AIG Lags Peers in Underwriting Improvement (Update 1)

Updated from 8:02 a.m ET with early market action, a downgrade of AIG from Drexel Hamilton analyst Gloria Vogel and comments from other analsyts revealing mixed opinions of AIG.

NEW YORK ( TheStreet) -- The early reaction to American International Group's ( AIG) third-quarter earnings report shows investors are disappointed with the company's continued underwriting losses in its Property Casualty unit.

AIG following Thursday's market close reported third-quarter after-tax operating earnings of $1.421 billion, or 96 cents a share, declining from $1.621 billion, or 99 cents a share, during the third quarter of 2012. The company's third-quarter EPS matched the consensus estimate among analysts polled by Thomson Reuters.

Despite a 12% year-over-year decline in after-tax operating earnings, AIG's earnings-per-share only dipped by 3% because of the company's continued share repurchases, which reduced the count of common shares to a weighted average of 1.475 billion in the third quarter from 1.643 billion during the year-earlier quarter.

AIG's pre-tax operating income declined by 32% year-over-year to $1.709 billion in the third quarter, mainly reflecting extraordinary gains in the third quarter of 2012 of $527 million on the partial sale of AIA Group, and $330 million in gains on Maiden Lane III.

Maiden Lane III was set up in 2008 by the U.S. Treasury and the Federal Reserve to purchase heavily discounted AIG credit default swaps as part of AIG's bailout by the federal government. The Fed sold the last of Maiden Lane III's portfolio in August 2012. AIG's bailout came to an end in December 2012, when the Treasury sold its last holdings of AIG shares and said "the overall positive return on the Federal Reserve and Treasury's combined $182 billion commitment to stabilize AIG during the financial crisis is now $22.7 billion."

AIG reported a 38% year-over-year increase in pre-tax operating income within its Life and Retirement business to $1.144 billion, with significant increases in premiums and policy fees partially offset by a small decline in investment income. "Other income" within the Life and Retirement unit was up 39% year-over-year to $443 million. The Life and Retirement unit's improvement also reflected "positive adjustments netting to $118 million related to a review of estimated gross profit assumptions," according to the company.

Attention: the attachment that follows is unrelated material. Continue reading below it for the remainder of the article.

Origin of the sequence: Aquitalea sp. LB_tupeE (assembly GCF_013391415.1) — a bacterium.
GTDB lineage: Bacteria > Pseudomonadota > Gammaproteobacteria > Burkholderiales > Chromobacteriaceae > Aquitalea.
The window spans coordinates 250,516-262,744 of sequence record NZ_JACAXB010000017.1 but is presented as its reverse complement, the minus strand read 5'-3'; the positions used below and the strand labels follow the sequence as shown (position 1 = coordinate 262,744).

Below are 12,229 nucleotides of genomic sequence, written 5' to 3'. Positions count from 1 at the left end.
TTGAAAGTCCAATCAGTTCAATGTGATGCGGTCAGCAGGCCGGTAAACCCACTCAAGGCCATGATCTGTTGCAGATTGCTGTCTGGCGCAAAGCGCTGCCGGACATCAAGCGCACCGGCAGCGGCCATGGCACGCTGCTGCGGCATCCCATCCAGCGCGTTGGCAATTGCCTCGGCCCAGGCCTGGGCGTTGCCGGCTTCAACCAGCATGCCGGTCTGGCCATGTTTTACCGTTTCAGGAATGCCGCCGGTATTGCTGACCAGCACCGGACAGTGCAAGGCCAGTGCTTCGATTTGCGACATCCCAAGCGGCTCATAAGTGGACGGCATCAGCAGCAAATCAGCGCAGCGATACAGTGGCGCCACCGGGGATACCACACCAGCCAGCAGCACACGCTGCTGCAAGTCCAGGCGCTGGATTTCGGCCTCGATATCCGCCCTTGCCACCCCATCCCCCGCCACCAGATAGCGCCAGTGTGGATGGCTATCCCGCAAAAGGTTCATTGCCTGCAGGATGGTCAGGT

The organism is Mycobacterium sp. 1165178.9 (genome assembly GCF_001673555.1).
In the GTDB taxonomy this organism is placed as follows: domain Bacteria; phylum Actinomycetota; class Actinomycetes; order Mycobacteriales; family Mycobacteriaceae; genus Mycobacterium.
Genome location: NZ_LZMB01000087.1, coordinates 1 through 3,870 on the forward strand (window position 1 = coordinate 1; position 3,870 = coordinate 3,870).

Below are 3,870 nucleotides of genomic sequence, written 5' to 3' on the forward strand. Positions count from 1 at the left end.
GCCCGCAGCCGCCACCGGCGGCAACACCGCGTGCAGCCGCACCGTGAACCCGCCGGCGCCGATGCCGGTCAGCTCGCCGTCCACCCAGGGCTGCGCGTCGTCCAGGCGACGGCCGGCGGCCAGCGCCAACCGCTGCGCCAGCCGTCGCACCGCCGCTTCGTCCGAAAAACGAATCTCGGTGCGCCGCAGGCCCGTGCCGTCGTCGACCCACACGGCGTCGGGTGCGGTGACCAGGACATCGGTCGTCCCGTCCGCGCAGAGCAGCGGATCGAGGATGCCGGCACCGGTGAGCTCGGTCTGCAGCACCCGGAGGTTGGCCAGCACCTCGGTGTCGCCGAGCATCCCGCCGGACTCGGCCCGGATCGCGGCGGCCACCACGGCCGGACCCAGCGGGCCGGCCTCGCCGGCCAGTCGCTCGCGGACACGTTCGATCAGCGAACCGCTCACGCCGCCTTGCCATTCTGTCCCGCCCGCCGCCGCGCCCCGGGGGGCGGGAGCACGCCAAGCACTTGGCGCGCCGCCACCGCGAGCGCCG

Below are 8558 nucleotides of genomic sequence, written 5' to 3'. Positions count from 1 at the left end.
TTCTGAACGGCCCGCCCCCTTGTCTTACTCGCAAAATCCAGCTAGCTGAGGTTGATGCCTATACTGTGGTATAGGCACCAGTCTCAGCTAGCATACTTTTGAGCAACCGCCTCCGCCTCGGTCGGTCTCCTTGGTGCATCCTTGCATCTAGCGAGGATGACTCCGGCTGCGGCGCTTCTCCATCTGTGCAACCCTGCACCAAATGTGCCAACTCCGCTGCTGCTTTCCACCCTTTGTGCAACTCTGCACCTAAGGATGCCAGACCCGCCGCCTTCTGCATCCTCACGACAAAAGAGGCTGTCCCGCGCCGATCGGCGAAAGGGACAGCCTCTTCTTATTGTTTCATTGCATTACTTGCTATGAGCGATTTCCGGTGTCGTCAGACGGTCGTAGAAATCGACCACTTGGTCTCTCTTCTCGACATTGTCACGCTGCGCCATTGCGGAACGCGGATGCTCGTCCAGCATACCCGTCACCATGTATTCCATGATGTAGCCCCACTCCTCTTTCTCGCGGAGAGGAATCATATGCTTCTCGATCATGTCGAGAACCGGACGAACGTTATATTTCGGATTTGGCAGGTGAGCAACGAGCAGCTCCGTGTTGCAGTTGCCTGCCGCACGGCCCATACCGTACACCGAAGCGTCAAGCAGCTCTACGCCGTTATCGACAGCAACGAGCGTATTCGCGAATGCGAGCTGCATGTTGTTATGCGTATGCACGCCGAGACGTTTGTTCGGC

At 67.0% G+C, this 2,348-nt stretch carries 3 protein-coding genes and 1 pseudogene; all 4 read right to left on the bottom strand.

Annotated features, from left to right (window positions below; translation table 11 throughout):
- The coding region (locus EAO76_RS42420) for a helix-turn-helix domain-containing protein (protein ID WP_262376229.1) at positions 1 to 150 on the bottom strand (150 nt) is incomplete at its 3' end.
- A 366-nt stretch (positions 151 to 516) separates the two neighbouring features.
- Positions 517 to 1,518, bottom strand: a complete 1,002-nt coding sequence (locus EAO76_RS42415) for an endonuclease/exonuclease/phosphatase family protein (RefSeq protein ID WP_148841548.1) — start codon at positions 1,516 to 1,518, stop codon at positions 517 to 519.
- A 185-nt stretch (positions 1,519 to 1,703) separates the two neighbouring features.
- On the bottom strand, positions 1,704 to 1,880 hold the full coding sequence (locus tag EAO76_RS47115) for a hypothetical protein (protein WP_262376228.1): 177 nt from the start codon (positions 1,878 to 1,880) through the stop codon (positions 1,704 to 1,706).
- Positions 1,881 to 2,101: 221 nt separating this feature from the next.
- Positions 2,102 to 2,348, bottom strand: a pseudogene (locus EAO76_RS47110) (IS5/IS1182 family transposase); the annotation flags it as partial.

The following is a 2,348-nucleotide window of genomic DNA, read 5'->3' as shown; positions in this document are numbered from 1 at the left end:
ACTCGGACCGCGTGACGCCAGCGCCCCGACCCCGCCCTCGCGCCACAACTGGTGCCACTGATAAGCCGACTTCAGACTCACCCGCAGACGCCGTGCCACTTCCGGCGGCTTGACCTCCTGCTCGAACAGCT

The company reported improved results in its Property Casualty (P&C) insurance unit, with an underwriting loss of $135 million during the third quarter, compared to an underwriting loss of $441 million during the third quarter of 2012. The P&C combined ratio improved to 101.6% during the third quarter from 105.0% a year earlier.

The combined ratio is an insurer's claims and expenses divided by its earned premiums. A ratio below 100% indicates an underwriting profit.

For the first three quarters of 2013, AIG's P&C unit showed an underwriting loss of $129 million, improving considerably from an underwriting loss of $838 million a year earlier. The P&C combined ratio for the first three quarters was 100.5%, improving from 103.2% a year earlier.

In contrast, many of AIG's P&C competitors have been showing P&C underwriting profits, as the company has adopted more rational premium pricing over the past few years and has benefitted from a decline in overall catastrophe losses this year.

Allstate ( ALL), for example, on Thursday reported underwriting income in its Property-Liability unit of $1.424 billion for the first three quarters of 2013, increasing from $1.316 billion during the first three quarters of 2012. The unit's combined ratio was 93.1% for the first three quarters, improving from 93.4% a year earlier.

Allstate reported third-quarter net income available to common shareholders of $310 million, or 66 cents a share, declining from $723 million, or $1.48 a share, a year earlier, with the decline "driven primarily by an estimated $475 million after-tax loss on disposition of Lincoln Benefit Life Company (LBL) partially offset by the favorable impact from changes in employee benefit plans," according to the company. On an operating basis, Allstate earned $713 million, or $1.53 a share in the third quarter, compared to $717 million, or $1.46 a share, a year earlier.